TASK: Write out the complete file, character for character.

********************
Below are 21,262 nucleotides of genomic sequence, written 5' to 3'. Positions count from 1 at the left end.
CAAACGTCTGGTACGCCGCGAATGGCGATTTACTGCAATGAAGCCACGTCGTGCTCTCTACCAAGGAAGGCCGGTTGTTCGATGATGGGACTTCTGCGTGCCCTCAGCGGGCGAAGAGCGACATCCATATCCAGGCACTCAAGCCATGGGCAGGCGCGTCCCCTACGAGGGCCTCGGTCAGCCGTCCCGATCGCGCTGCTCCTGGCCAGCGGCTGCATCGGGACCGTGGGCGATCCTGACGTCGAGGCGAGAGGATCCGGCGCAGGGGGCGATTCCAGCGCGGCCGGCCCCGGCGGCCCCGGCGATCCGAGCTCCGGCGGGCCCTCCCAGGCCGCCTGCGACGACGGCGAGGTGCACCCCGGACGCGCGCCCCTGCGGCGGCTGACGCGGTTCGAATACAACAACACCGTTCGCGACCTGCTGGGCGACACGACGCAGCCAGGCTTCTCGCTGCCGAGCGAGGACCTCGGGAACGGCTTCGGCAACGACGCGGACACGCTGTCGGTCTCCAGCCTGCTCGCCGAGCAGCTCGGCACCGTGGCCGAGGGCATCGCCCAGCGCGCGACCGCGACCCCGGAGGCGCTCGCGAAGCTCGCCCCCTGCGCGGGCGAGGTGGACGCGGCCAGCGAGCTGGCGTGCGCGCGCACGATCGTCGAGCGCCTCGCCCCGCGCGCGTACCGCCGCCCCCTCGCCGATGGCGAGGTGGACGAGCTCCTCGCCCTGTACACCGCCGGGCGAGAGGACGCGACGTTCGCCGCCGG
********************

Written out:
Below are 21,262 nucleotides of genomic sequence, written 5' to 3'. Positions count from 1 at the left end.
CAAACGTCTGGTACGCCGCGAATGGCGATTTACTGCAATGAAGCCACGTCGTGCTCTCTACCAAGGAAGGCCGGTTGTTCGATGATGGGACTTCTGCGTGCCCTCAGCGGGCGAAGAGCGACATCCATATCCAGGCACTCAAGCCATGGGCAGGCGCGTCCCCTACGAGGGCCTCGGTCAGCCGTCCCGATCGCGCTGCTCCTGGCCAGCGGCTGCATCGGGACCGTGGGCGATCCTGACGTCGAGGCGAGAGGATCCGGCGCAGGGGGCGATTCCAGCGCGGCCGGCCCCGGCGGCCCCGGCGATCCGAGCTCCGGCGGGCCCTCCCAGGCCGCCTGCGACGACGGCGAGGTGCACCCCGGACGCGCGCCCCTGCGGCGGCTGACGCGGTTCGAATACAACAACACCGTTCGCGACCTGCTGGGCGACACGACGCAGCCAGGCTTCTCGCTGCCGAGCGAGGACCTCGGGAACGGCTTCGGCAACGACGCGGACACGCTGTCGGTCTCCAGCCTGCTCGCCGAGCAGCTCGGCACCGTGGCCGAGGGCATCGCCCAGCGCGCGACCGCGACCCCGGAGGCGCTCGCGAAGCTCGCCCCCTGCGCGGGCGAGGTGGACGCGGCCAGCGAGCTGGCGTGCGCGCGCACGATCGTCGAGCGCCTCGCCCCGCGCGCGTACCGCCGCCCCCTCGCCGATGGCGAGGTGGACGAGCTCCTCGCCCTGTACACCGCCGGGCGAGAGGACGCGACGTTCGCCGCCGG